Original music[edit]

  • Condon: Double Helix (2005)
  • Condon: Fractalia (2011)
  • Condon: Quadruple Helix (2005)
  • Dillon: Ordering-instincts (2014)
  • Martin: BEND (2016)
  • Martin: WAVES (2014)
  • Skidmore: Aliens with Extraordinary Abilities (2016)
  • Skidmore: Common Patterns in Uncommon Time (2011)
  • Skidmore: Echoes (2003)
  • Skidmore: Fanfare for a New Audience (2009)
  • Skidmore: In Contact (2006)
  • Skidmore: Ritual Music (2004)
  • Skidmore: Trying (2014)
  • Third Coast Percussion: Paddle to the Sea (2017)
  • Third Coast Percussion: Reaction Yield (2016)

Works commissioned[edit]

  • 100 different composers: RENGA:Cage:100
  • Christopher Adler: Pines Long Slept in Sunshine
  • Timo Andres: Austerity Measures (2013)
  • Marcos Balter: dark rooms (2007)
  • Matthew Barnson: Percussion Quartet (2006)
  • Mark Berger: Percussion Quartet (2006)
  • Martin Bresnick: A Message from the Emperor
  • Kirsten Broberg: Constellations (2008)
  • Christopher Cerrone: Goldbeater's Skin (2017)
  • Danny Clay: playbook (2015)
  • Adam Cuthbert: democracy looks like
  • Thomas DeLio: ...sound / shivering / silence II
  • Donnacha Dennehy: Surface Tension (2016)
  • Christopher Fischer-Lochhead: On Tenterhooks (2012-2013)
  • Ted Hearne: Thaw (2009)
  • Ben Hjertmann: Automatic Glitch (2014)
  • Ryan Ingebritsen: Improvisation in an Altered State (2013)
  • Derek Jacoby: We’ve Gotta Find It (2006)
  • Jlin: Perspectives (2020, commissioned by the Boulanger Initiative)[5]
  • Glenn Kotche: Stones Flow
  • Glenn Kotche: Wild Sound (2014)
  • Andrew McKenna Lee: Like A Sick, Breathing Tambura (2006)
  • David T. Little: Haunt of Last Nightfall (2010)
  • José Martínez: Two Questions About Time (2017)
  • Marc Mellits: Gravity (2013)
  • Otto Muller: Escoria (2010)
  • Anthony Pateras: Lost Compass (2010)
  • Jonathan Pfeffer: Jonathan was killed in battle against the Philistines
  • Christopher Preissing: Point Line Space I: Sticks and Stones
  • Annika Socolofsky: bellow (2017)
  • Stephen Syverud: Snow Creatures
  • Augusta Read Thomas: Resounding Earth (2012)
  • Augusta Read Thomas: Selene
  • Augusta Read Thomas: Wonderful Things! (Tomorrow Sings with Hope)
  • Aaron Travers: Deep Carving (2006)
  • Dmitri Tymoczko: Röckdöts (2013)
  • Katherine Young: just water, no lemon (2017)


Original Albums

  • Ritual Music (2008) [6]
  • John Cage - The Works for Percussion, vol. 2 (2012)[7] [8] [9] [10]
  • Resounding Earth (2013)[11] [12]
  • Haunt of Last NightFall (2014)[13] [14]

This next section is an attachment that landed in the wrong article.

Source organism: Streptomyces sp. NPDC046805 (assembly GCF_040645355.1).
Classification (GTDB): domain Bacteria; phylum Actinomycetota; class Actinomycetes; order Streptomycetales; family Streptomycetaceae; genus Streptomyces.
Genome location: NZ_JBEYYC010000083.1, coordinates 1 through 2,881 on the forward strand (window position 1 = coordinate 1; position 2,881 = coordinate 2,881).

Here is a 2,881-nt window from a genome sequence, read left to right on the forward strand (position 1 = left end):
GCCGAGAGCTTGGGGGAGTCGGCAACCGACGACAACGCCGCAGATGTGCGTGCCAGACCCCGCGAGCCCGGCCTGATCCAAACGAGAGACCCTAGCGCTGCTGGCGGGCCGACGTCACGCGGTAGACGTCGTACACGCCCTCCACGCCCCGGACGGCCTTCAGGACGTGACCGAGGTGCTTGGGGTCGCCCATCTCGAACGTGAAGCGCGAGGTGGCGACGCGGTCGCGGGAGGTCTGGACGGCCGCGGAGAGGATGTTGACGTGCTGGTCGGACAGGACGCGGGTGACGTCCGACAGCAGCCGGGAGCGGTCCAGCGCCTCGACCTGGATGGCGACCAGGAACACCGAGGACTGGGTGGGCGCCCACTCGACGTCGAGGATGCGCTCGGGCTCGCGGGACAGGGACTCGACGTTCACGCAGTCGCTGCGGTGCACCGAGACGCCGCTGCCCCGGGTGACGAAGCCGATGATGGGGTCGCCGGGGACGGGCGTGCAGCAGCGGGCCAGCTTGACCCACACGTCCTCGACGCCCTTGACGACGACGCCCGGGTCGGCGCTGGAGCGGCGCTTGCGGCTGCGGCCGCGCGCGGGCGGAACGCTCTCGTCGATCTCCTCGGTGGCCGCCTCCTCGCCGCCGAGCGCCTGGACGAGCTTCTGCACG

• Unknown Symmetry (2013)[15]
  • Third Coast Percussion | Steve Reich (2016)[16]
  • Phillipe Manoury - Book of Keyboards (2017)[17]
  • Paddle to the Sea (2018)[18]

Albums featuring Third Coast Percussion

  • Lei Liang - Luminous (2016)
  • Jeff Herriott - The Stone Tapestry (2017)
  • David T. Little, Third Coast Percussion - Haunt of Last Nightfall (2014)
  • *AND (Various Artists) Thaw - Ted Hearne (2013)
  • Augusta Read Thomas: Of Being is a Bird (2016)
  • Augusta Read Thomas: Astral Canticle (2015)
  • Augusta Read Thomas: Ritual Incantations (2017)
  • Devonté Hynes - Fields (2019)[19]


  1. ^ Czajka, Kelley. "Alumni percussion ensemble wins a Grammy". The Daily Northwestern. Retrieved 7 March 2017.
  2. ^ Margasak, Peter (December 26, 2013). "Our Favorite Music of 2013". Chicago Reader. Retrieved 3 February 2014.
  3. ^ "MEET THE HARDWORKING AND DEDICATED STAFF OF THIRD COAST PERCUSSION". Third Coast Percussion. Retrieved 2020-05-17.
  4. ^ "Interview with Steve Reich". Retrieved 6 October 2017.
  5. ^ "BOULANGER INITIATIVE'S WOCO FEST 2020". Third Coast Percussion. 2020. Retrieved 2020-05-17.
  6. ^ "Third Coast Percussion - Ritual Music". Retrieved 6 October 2017.
  7. ^ "John Cage - The Works for Percussion, vol. 2". Retrieved 6 October 2017.
  8. ^ "The best(and worst) opera and classical music of 2012". Retrieved 6 October 2017.
  9. ^ "Review:Third Coast Percussion, John Cage "The Works for Percussion 2"". Retrieved 6 October 2017.
  10. ^ "Album: John Cage, The Works for Percussion (2 Mode)". Archived from the original on 2022-05-07. Retrieved 6 October 2017.
  11. ^ "Resounding Earth".
  12. ^ "Ringing in the New". Retrieved 6 October 2017.
  13. ^ "David T. Little:Haunt of Last NightFall". Retrieved 6 October 2017.
  14. ^ "Classical Playlist: George Antheil, Haydn, Sibelius and More". Artsbeat.blogs.nytimes. Retrieved 6 October 2017.
  15. ^ "Unknown Symmetry". Retrieved 6 October 2017.
  16. ^ "Reich: Mallet Quartet, Sextet, Nagoya Marimbas & Music for Pieces of Wood". Retrieved 6 October 2017.
  17. ^ "Third Coast Percussion/Philippe Manoury: The Book of Keyboards, by Third Coast Percussion". New Focus Recordings. Retrieved 2018-02-21.
  18. ^ "Paddle to the Sea - Third Coast Percussion". Third Coast Percussion. Retrieved 2018-02-21.
  19. ^ Strauss, Matthew (August 20, 2019). "Blood Orange Announces New Classical Music Album Fields". Pitchfork. Retrieved August 21, 2019.